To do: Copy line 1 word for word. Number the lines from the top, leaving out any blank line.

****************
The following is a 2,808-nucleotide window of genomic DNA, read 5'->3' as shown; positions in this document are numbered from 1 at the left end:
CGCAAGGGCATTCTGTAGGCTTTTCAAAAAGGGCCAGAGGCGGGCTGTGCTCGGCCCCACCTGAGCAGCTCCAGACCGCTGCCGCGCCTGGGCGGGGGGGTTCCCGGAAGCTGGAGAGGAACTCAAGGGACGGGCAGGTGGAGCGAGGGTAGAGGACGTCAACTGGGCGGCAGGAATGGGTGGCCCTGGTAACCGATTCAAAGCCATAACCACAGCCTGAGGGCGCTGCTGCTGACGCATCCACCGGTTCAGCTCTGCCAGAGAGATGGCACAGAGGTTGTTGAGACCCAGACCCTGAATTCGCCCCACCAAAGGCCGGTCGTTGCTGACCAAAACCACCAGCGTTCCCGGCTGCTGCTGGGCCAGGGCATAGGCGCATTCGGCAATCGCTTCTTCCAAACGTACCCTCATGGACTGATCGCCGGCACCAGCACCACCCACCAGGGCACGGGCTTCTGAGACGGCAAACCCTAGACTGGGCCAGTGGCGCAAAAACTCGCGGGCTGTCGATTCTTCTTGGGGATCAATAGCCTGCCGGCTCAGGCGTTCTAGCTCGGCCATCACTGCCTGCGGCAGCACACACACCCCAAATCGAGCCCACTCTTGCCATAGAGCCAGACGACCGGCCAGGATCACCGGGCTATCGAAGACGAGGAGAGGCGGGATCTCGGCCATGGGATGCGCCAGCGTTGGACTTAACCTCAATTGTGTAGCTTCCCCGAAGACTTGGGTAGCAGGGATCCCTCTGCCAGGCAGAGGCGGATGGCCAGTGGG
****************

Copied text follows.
The following is a 2,808-nucleotide window of genomic DNA, read 5'->3' as shown; positions in this document are numbered from 1 at the left end: